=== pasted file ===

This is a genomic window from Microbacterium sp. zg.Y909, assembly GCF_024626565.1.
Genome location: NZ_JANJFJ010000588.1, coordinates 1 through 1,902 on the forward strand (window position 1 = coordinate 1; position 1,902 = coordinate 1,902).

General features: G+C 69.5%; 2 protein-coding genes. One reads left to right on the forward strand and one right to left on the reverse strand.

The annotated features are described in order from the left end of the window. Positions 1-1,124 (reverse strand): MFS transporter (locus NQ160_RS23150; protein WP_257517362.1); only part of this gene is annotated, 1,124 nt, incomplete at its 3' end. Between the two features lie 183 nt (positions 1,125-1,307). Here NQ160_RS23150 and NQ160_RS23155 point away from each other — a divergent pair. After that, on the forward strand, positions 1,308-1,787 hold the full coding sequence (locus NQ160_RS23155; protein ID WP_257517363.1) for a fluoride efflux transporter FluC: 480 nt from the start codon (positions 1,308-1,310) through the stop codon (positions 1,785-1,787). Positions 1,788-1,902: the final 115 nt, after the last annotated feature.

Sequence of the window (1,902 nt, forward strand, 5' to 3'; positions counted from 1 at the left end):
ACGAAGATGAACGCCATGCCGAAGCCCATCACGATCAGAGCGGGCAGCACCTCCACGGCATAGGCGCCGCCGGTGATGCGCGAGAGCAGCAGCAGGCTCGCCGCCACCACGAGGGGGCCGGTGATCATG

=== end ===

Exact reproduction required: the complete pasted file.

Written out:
This is a genomic window from Microbacterium sp. zg.Y909, assembly GCF_024626565.1.
Genome location: NZ_JANJFJ010000588.1, coordinates 1 through 1,902 on the forward strand (window position 1 = coordinate 1; position 1,902 = coordinate 1,902).

General features: G+C 69.5%; 2 protein-coding genes. One reads left to right on the forward strand and one right to left on the reverse strand.

The annotated features are described in order from the left end of the window. Positions 1-1,124 (reverse strand): MFS transporter (locus NQ160_RS23150; protein WP_257517362.1); only part of this gene is annotated, 1,124 nt, incomplete at its 3' end. Between the two features lie 183 nt (positions 1,125-1,307). Here NQ160_RS23150 and NQ160_RS23155 point away from each other — a divergent pair. After that, on the forward strand, positions 1,308-1,787 hold the full coding sequence (locus NQ160_RS23155; protein ID WP_257517363.1) for a fluoride efflux transporter FluC: 480 nt from the start codon (positions 1,308-1,310) through the stop codon (positions 1,785-1,787). Positions 1,788-1,902: the final 115 nt, after the last annotated feature.

Sequence of the window (1,902 nt, forward strand, 5' to 3'; positions counted from 1 at the left end):
ACGAAGATGAACGCCATGCCGAAGCCCATCACGATCAGAGCGGGCAGCACCTCCACGGCATAGGCGCCGCCGGTGATGCGCGAGAGCAGCAGCAGGCTCGCCGCCACCACGAGGGGGCCGGTGATCATG